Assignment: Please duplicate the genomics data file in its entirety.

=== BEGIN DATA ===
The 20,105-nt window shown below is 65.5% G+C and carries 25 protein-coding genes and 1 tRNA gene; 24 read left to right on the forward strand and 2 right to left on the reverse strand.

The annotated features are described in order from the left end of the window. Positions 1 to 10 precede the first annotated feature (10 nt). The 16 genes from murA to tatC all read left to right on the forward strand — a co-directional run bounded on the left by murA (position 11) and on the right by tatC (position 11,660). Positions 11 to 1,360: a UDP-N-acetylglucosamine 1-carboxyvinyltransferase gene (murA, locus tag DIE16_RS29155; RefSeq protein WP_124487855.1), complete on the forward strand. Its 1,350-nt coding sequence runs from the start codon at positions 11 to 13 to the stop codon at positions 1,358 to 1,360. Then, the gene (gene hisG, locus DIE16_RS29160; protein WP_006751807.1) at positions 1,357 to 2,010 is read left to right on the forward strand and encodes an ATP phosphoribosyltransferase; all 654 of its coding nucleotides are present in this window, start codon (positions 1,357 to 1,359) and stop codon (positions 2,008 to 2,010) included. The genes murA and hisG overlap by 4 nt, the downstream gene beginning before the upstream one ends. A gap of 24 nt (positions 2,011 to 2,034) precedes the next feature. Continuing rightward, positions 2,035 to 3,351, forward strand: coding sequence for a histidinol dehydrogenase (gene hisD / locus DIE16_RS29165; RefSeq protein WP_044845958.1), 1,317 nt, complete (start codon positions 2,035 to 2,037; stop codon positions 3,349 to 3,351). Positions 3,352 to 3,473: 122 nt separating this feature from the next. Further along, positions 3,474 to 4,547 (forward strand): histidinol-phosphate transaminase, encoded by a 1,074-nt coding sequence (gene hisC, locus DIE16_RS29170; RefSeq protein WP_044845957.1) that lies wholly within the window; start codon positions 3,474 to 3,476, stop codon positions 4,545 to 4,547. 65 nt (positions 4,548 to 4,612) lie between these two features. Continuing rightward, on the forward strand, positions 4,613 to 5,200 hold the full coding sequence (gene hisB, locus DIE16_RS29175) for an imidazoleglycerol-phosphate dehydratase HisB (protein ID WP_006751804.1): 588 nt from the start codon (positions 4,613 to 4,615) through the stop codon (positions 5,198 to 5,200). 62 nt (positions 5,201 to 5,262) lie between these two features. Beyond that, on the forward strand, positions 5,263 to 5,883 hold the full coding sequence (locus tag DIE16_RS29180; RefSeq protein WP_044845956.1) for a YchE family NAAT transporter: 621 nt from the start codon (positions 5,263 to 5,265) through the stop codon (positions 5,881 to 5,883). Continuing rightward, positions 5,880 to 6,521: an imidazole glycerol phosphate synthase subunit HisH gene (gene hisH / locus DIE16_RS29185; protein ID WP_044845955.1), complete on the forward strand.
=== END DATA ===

The 20,105-nt window shown below is 65.5% G+C and carries 25 protein-coding genes and 1 tRNA gene; 24 read left to right on the forward strand and 2 right to left on the reverse strand.

The annotated features are described in order from the left end of the window. Positions 1 to 10 precede the first annotated feature (10 nt). The 16 genes from murA to tatC all read left to right on the forward strand — a co-directional run bounded on the left by murA (position 11) and on the right by tatC (position 11,660). Positions 11 to 1,360: a UDP-N-acetylglucosamine 1-carboxyvinyltransferase gene (murA, locus tag DIE16_RS29155; RefSeq protein WP_124487855.1), complete on the forward strand. Its 1,350-nt coding sequence runs from the start codon at positions 11 to 13 to the stop codon at positions 1,358 to 1,360. Then, the gene (gene hisG, locus DIE16_RS29160; protein WP_006751807.1) at positions 1,357 to 2,010 is read left to right on the forward strand and encodes an ATP phosphoribosyltransferase; all 654 of its coding nucleotides are present in this window, start codon (positions 1,357 to 1,359) and stop codon (positions 2,008 to 2,010) included. The genes murA and hisG overlap by 4 nt, the downstream gene beginning before the upstream one ends. A gap of 24 nt (positions 2,011 to 2,034) precedes the next feature. Continuing rightward, positions 2,035 to 3,351, forward strand: coding sequence for a histidinol dehydrogenase (gene hisD / locus DIE16_RS29165; RefSeq protein WP_044845958.1), 1,317 nt, complete (start codon positions 2,035 to 2,037; stop codon positions 3,349 to 3,351). Positions 3,352 to 3,473: 122 nt separating this feature from the next. Further along, positions 3,474 to 4,547 (forward strand): histidinol-phosphate transaminase, encoded by a 1,074-nt coding sequence (gene hisC, locus DIE16_RS29170; RefSeq protein WP_044845957.1) that lies wholly within the window; start codon positions 3,474 to 3,476, stop codon positions 4,545 to 4,547. 65 nt (positions 4,548 to 4,612) lie between these two features. Continuing rightward, on the forward strand, positions 4,613 to 5,200 hold the full coding sequence (gene hisB, locus DIE16_RS29175) for an imidazoleglycerol-phosphate dehydratase HisB (protein ID WP_006751804.1): 588 nt from the start codon (positions 4,613 to 4,615) through the stop codon (positions 5,198 to 5,200). 62 nt (positions 5,201 to 5,262) lie between these two features. Beyond that, on the forward strand, positions 5,263 to 5,883 hold the full coding sequence (locus tag DIE16_RS29180; RefSeq protein WP_044845956.1) for a YchE family NAAT transporter: 621 nt from the start codon (positions 5,263 to 5,265) through the stop codon (positions 5,881 to 5,883). Continuing rightward, positions 5,880 to 6,521: an imidazole glycerol phosphate synthase subunit HisH gene (gene hisH / locus DIE16_RS29185; protein ID WP_044845955.1), complete on the forward strand.